The best exercise to take for people with heart conditions, angina and high blood pressure.
Medically reviewed by Dr Juliet McGrattan (MBChB) and words by Dr Roger Henderson
Getting regular exercise when you have heart disease is important, because physical activity is good for the heart and circulation, can strengthen your heart muscle and helps to manage blood pressure and cholesterol levels.
Research has shown that regular physical activity can also speed recovery from a heart attack and can also help to prevent symptoms worsening if you already have heart disease or a risk factor such as high blood pressure.
But how much exercise is it safe to take, what type, are their risks to consider and how do you get started? We investigate:
The heart health benefits of exercise
Exercise can help heart disease in the following ways:
- Exercise lowers blood pressure, reducing strain on the heart.
- Exercise increases good HDL cholesterolthat transports fat away from the arteries and back to the liver for processing.
- Exercise may reduce levels of bad LDL cholesterol that can form fatty deposits in the arteries and contribute to heart disease.
- Exercise improves circulation by preventing blood clotsthat can lead to heart attack and stroke.
- Exercise increases fat loss, aids weight-loss and builds muscle mass.
❤️ Regular exercise also reduces stress by releasing feel-good hormones called endorphins, while conversely stress and anxiety can elevate blood pressure and slow recovery from a heart attack.
How much exercise should you take?
If you have heart problems, you should aim to exercise for 150 minutes of moderate intensity activity each week. It’s best to spread this out over seven days and you can split it into manageable chunks – for example a 10 minute walk to and from the bus stop to your place of work.
If you have heart problems, aim to exercise for 150 minutes of moderate intensity activity each week.
You should also aim to do exercise which strengthens your muscles twice a week too. This is the target amount so don’t start with this if you haven’t exercised before. Even a few minutes is better than nothing. You can gradually build up the time you spend exercising.
The best exercise for heart health
The best exercise for your heart is aerobic activity. Any exercise that makes you feel a little out of breath counts; you should still be able to talk but not sing while exercising. Swimming, brisk walking, running, cycling, dancing are all types of aerobic activity.
Muscle strengthening exercise means anything that works large groups of muscles such as your legs, arms and shoulders, for example digging your garden, carrying shopping or climbing stairs.
Exercise and diet
The important thing is to combine exercise with a balanced diet including the following key food groups:
How to exercise if you have heart problems
For exercise to be effective it needs to raise your heart beat. While for the general population this is a good thing, people with heart problems need to take care not to put the heart under too much pressure. To get started try the following:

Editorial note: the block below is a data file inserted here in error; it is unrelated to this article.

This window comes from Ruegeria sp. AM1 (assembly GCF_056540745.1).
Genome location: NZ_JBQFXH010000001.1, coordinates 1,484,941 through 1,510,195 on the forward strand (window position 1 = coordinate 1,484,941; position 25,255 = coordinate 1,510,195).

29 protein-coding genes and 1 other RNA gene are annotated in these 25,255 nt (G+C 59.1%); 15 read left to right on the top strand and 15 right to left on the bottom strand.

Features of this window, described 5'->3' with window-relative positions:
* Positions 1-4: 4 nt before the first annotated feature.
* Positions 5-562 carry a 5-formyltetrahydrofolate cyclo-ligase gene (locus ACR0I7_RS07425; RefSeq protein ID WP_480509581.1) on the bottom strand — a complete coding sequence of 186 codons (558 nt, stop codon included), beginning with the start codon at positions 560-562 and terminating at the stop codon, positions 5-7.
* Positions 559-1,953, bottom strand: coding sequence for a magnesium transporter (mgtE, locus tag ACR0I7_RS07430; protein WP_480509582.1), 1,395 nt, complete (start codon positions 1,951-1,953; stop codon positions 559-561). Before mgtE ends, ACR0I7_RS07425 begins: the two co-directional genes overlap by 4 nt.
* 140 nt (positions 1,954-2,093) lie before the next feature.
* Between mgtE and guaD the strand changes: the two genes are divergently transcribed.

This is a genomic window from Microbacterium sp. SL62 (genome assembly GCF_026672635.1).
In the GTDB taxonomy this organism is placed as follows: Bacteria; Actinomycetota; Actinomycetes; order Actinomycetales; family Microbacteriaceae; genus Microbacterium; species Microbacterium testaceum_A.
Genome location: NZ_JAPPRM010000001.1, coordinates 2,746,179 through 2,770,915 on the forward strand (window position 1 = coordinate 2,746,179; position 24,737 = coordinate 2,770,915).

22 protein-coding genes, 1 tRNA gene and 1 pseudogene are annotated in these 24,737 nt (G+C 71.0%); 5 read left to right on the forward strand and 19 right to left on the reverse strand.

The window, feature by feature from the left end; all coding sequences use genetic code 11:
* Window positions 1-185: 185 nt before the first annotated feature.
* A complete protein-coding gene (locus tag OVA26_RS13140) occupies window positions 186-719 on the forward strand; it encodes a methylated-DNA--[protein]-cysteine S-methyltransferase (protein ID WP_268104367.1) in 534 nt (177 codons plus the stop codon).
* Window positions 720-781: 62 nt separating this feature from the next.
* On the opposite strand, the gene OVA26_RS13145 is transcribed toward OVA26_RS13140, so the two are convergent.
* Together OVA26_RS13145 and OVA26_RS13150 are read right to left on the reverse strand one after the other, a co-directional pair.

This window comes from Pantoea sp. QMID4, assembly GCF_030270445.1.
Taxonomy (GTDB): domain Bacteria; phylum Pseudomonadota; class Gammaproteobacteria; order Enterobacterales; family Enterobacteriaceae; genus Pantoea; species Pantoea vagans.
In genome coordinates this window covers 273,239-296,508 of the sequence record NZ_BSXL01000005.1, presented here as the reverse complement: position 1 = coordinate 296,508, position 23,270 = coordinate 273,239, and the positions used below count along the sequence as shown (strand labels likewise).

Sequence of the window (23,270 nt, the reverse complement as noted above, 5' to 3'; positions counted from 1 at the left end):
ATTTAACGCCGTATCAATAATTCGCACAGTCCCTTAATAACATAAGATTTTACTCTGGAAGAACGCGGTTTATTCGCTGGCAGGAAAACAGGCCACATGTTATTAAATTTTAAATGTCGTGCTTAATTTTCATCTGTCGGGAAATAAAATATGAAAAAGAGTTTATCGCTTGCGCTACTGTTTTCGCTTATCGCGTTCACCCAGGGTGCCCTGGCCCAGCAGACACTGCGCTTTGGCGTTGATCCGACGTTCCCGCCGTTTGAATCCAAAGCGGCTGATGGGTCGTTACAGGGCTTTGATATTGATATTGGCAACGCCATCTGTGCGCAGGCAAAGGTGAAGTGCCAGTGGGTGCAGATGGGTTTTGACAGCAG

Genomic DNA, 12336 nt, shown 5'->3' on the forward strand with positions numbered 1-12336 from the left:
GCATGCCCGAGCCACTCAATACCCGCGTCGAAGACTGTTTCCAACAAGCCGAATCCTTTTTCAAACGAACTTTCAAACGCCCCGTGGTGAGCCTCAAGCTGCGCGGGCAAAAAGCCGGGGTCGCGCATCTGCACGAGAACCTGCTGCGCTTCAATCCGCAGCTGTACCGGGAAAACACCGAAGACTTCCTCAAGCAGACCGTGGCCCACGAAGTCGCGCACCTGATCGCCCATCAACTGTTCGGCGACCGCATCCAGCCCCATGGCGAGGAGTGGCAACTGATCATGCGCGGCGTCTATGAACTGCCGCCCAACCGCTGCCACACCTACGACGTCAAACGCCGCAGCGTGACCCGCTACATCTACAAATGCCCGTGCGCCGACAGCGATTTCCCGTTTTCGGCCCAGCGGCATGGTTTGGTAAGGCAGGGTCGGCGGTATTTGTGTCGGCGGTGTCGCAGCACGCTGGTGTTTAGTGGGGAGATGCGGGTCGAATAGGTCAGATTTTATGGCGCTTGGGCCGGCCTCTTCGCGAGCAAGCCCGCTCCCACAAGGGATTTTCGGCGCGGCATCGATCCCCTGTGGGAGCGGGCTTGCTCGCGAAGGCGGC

✔️ To minimise any strain on your heart, start slowly, build up to a maximum pace and then slow down before the end of the session. Keep to a moderate intensity so you can still talk while you exercise.
✔️ Always warm up at the start of a session, and take time to cool down at the end with some simple stretches.
✔️ If you exercise regularly it will be making you healthier. Don’t be fooled into thinking you need to see weight loss. Many of the benefits of exercise are not related to losing weight.
✔️ You will quickly begin to notice that you feel fitter and can walk up stairs and hills more easily or go a bit further than you used to.
Heart health and exercise risks
People with heart problems should always check with their doctor or heart specialist before starting any exercise programme.
Most people can take regular exercise at a level that benefits them. To start with this may mean a daily five-minute walk and then building it up by five minutes each week.
If necessary your doctor can send you for an ECG (electrocardiogram) exercise test on a running machine or exercise bike to find out how much activity is safe for you to do.
- Heart attack or heart surgery
If you’ve recently had heart surgery, you may be able to take part in a cardiac rehabilitation programme that will set a safe level for exercise.
- Chest pains (angina)
Try to exercise regularly, but take care your chosen activity doesn’t cause chest pains or make you too out of breath. Walking is a good activity. Start slowly, and only increase the distance and speed when you can comfortably manage your existing walk. Don’t exercise after a heavy meal or in cold weather. Take your spray or tablets with you when you exercise.
- Heart failure
If you have heart failure so your heart doesn’t pump as well as it should, your doctor may tell you to limit activity if exercise gives you palpitations or you have other heart conditions such as a narrowed heart valve. Start slowly and only increase when you feel comfortable at your existing level. Stop if ankle swelling and breathlessness are more than usual.
- High blood pressure
Try to exercise regularly, but avoid intense exercise such as competitive sport and heavy weightlifting if your blood pressure is not well controlled. Vigorous activities like these can cause a sudden sharp increase in your blood pressure that could be dangerous.